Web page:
As I have previously written, we are in this vortex of tax and regulatory traps. The uncertainty of policy has resulted in what can be viewed as a fiscal tightening and a paralysis of corporate indecision. Arguably the continued weak series of economic releases over the past week increases the possibility that, by year-end, we will see a renewed sense of urgency from our politicians for policy relief from the tax and regulatory logjam. A catalyst to a tipping point of changing fiscal policy could also occur as an outgrowth of a Republican win in November's elections, leading to a decision to continue the Bush tax cuts or even institute a payroll tax cut (or other "outside the box" initiative) in early 2011. (The market, as it usually does, will likely react positively in advance of these possibilities.) In determining market levels -- as I did in calling for a generational low in March 2009 -- the principal factors I use in establishing a "fair market value" and range for equities are economic fundamentals, interest rates, valuations, expectations and sentiment.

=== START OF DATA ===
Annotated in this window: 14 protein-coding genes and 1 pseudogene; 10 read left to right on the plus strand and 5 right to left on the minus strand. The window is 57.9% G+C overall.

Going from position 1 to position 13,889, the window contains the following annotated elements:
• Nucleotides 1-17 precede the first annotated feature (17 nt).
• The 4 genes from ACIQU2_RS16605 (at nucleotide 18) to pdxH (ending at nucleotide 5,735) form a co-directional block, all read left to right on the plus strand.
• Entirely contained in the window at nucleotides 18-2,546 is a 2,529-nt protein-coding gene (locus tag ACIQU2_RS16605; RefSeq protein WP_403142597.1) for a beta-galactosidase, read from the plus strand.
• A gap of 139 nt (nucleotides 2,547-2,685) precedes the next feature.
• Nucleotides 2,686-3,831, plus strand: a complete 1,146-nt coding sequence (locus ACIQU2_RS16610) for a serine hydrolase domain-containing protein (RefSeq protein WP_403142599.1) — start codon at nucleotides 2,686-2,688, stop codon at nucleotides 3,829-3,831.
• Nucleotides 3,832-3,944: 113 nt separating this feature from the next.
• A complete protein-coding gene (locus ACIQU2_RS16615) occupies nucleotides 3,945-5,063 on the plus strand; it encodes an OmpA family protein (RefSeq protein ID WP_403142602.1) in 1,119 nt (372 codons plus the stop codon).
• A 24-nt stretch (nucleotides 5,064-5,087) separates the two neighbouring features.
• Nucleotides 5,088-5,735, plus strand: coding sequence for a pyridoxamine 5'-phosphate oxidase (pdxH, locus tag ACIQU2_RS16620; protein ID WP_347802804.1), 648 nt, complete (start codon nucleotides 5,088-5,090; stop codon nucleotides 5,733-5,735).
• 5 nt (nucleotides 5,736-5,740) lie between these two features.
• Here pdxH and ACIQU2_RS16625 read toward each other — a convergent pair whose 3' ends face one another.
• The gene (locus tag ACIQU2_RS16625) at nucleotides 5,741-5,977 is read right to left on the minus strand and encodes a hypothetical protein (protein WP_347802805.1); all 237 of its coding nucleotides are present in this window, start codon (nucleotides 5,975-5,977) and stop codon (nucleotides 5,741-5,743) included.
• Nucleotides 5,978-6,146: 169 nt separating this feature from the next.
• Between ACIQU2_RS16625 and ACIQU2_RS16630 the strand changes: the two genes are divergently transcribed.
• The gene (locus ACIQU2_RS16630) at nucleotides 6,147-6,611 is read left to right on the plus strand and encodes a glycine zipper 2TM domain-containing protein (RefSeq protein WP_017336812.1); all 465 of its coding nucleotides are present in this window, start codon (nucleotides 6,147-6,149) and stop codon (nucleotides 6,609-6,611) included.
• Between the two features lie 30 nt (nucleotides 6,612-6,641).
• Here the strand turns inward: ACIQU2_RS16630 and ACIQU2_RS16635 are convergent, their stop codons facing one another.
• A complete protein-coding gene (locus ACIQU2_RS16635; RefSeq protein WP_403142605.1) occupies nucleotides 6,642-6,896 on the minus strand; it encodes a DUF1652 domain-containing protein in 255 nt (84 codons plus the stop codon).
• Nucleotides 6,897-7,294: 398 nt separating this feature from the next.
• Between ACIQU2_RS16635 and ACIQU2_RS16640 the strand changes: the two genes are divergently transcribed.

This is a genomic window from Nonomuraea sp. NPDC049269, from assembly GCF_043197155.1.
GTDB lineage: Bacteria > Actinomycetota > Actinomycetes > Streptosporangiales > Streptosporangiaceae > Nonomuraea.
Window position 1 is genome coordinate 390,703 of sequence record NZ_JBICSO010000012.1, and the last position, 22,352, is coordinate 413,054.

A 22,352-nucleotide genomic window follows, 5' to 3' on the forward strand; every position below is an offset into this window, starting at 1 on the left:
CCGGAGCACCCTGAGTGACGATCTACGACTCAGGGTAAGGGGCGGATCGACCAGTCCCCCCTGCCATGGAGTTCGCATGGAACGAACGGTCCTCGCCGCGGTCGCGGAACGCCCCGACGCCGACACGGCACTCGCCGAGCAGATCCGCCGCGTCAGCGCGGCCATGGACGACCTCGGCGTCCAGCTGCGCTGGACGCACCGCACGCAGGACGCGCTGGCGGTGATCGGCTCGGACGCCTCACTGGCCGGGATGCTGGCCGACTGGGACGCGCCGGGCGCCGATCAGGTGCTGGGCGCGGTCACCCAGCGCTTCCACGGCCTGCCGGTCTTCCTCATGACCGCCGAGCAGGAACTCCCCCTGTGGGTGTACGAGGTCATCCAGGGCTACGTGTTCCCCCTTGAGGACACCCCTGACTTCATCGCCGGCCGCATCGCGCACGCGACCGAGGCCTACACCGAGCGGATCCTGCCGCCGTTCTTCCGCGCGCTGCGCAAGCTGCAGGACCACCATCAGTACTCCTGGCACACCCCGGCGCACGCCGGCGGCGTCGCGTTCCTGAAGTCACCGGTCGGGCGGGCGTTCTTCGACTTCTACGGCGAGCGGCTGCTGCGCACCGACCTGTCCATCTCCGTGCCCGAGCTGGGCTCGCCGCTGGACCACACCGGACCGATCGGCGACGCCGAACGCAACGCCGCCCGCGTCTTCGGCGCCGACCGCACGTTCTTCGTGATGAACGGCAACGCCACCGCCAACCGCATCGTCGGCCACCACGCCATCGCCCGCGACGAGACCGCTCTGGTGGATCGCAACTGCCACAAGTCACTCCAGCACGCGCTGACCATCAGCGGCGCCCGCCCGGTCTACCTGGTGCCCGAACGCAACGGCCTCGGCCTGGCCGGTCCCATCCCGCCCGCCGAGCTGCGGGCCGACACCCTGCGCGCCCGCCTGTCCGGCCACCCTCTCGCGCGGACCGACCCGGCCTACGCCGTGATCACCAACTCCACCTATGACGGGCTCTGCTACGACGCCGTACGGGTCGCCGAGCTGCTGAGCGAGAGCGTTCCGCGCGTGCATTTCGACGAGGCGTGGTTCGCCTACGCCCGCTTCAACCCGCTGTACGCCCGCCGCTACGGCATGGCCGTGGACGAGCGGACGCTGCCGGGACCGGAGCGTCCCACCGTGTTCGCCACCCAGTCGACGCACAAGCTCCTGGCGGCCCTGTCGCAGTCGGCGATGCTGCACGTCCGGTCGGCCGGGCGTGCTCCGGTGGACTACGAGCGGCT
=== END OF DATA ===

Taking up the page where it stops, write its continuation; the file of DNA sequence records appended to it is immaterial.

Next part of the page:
Moderating Economic Growth Has Historically Provided a Healthy Backdrop to the U.S. Stock Market
In direct contrast to Wired magazine's Peter Schwartz and Peter Leydens's 1997 " The Long Boom: A History of the Future, 1980-2020" -- "We're facing 25 years of prosperity, freedom and a better environment for the whole world. You got a problem with that?" -- investors see us in a new paradigm of slow or no growth. But just like Schwartz and Leyden's bogus paradigm, which set the state for the tech bubble and its collapse, the newest paradigm of Roubini-like gloom, "The Short Boom" -- like the "Long Boom" it follows -- seems likely to be also dead on arrival. An easy Federal Reserve that is content to maintain a zero-interest-rate policy indefinitely, coupled with a cycle low in inventories, residential investment, automobile unit and capital spending sales relative to their long-term relationship to GDP and relative to their longer-term trends, argue strongly against a domestic double dip. Moreover, an expected mean regression of these four series could provide important support for a moderate expansion in GDP growth in the years ahead. In other words, the current soft patch indicates a moderating expansion but not a double dip.